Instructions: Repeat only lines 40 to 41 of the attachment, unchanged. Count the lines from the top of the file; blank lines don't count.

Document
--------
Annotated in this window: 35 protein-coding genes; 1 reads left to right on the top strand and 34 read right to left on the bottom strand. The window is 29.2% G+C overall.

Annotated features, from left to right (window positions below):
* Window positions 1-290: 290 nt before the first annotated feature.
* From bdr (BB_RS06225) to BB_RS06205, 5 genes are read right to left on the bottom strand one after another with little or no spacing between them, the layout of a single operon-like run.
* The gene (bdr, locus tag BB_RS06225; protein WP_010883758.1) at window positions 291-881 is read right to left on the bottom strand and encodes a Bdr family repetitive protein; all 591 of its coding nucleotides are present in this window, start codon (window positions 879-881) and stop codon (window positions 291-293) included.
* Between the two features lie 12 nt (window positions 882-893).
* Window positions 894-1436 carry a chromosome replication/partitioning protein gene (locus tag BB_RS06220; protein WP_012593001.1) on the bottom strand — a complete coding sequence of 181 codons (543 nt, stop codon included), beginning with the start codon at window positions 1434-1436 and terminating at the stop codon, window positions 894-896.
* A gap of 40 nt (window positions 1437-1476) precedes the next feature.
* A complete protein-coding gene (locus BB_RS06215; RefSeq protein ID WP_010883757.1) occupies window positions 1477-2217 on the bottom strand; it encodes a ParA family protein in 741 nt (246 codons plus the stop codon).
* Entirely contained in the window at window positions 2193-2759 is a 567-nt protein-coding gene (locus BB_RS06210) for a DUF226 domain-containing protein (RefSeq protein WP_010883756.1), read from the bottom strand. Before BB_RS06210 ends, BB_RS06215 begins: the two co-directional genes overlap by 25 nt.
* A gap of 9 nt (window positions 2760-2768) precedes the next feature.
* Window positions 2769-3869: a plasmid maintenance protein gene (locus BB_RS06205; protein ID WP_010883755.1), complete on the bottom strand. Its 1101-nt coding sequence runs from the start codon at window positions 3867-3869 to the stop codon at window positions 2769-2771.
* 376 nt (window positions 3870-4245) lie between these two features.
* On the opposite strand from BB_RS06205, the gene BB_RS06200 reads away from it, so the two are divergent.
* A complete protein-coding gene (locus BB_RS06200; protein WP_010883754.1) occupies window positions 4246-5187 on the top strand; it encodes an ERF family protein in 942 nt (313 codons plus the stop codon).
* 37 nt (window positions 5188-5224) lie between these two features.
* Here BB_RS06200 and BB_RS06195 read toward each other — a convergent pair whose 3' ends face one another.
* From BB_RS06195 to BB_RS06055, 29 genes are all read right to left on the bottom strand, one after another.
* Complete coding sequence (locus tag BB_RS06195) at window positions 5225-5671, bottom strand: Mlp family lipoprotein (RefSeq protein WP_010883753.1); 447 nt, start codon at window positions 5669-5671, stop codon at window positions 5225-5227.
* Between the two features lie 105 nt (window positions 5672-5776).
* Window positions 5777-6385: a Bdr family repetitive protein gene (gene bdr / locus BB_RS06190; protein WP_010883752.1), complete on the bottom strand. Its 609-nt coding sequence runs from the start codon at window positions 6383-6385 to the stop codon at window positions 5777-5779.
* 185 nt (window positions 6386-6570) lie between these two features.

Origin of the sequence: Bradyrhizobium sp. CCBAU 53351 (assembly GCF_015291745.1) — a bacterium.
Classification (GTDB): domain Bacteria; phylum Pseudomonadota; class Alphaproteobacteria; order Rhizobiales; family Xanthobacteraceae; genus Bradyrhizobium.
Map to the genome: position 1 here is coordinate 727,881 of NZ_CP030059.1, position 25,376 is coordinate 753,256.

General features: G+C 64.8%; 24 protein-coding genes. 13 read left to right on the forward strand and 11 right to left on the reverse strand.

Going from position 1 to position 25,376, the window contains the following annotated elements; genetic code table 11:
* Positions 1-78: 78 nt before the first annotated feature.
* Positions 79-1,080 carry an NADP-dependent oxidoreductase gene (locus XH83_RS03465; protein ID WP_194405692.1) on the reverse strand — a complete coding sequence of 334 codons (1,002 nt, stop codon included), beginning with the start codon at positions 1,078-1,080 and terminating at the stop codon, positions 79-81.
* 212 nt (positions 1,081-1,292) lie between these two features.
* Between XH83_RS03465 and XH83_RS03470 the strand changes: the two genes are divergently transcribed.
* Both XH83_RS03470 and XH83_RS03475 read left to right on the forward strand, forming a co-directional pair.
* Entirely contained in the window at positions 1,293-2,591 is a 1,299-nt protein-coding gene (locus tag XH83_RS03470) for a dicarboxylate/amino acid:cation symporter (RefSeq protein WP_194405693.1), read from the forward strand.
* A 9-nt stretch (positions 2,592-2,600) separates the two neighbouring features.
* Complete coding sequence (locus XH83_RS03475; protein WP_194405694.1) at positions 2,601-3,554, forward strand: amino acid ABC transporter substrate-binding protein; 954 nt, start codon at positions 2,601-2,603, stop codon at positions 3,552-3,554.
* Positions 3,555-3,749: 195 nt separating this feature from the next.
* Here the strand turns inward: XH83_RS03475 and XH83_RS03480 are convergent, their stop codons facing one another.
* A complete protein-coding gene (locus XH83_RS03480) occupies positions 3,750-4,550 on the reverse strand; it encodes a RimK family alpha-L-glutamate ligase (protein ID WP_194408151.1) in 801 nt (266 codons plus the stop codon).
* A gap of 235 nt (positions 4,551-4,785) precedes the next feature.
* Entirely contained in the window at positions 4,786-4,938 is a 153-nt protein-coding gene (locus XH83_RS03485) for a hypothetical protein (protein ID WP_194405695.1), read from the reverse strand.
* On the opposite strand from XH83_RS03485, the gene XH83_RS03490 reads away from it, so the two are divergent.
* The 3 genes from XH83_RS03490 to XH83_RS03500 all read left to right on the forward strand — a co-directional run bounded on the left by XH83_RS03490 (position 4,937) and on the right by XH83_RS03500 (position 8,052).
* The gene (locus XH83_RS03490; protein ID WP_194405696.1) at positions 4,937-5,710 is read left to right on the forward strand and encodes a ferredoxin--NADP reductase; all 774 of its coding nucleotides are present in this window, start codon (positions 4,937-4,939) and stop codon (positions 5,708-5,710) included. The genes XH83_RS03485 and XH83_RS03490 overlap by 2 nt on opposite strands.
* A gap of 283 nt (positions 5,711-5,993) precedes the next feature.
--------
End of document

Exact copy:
* Entirely contained in the window at positions 4,786-4,938 is a 153-nt protein-coding gene (locus XH83_RS03485) for a hypothetical protein (protein ID WP_194405695.1), read from the reverse strand.
* On the opposite strand from XH83_RS03485, the gene XH83_RS03490 reads away from it, so the two are divergent.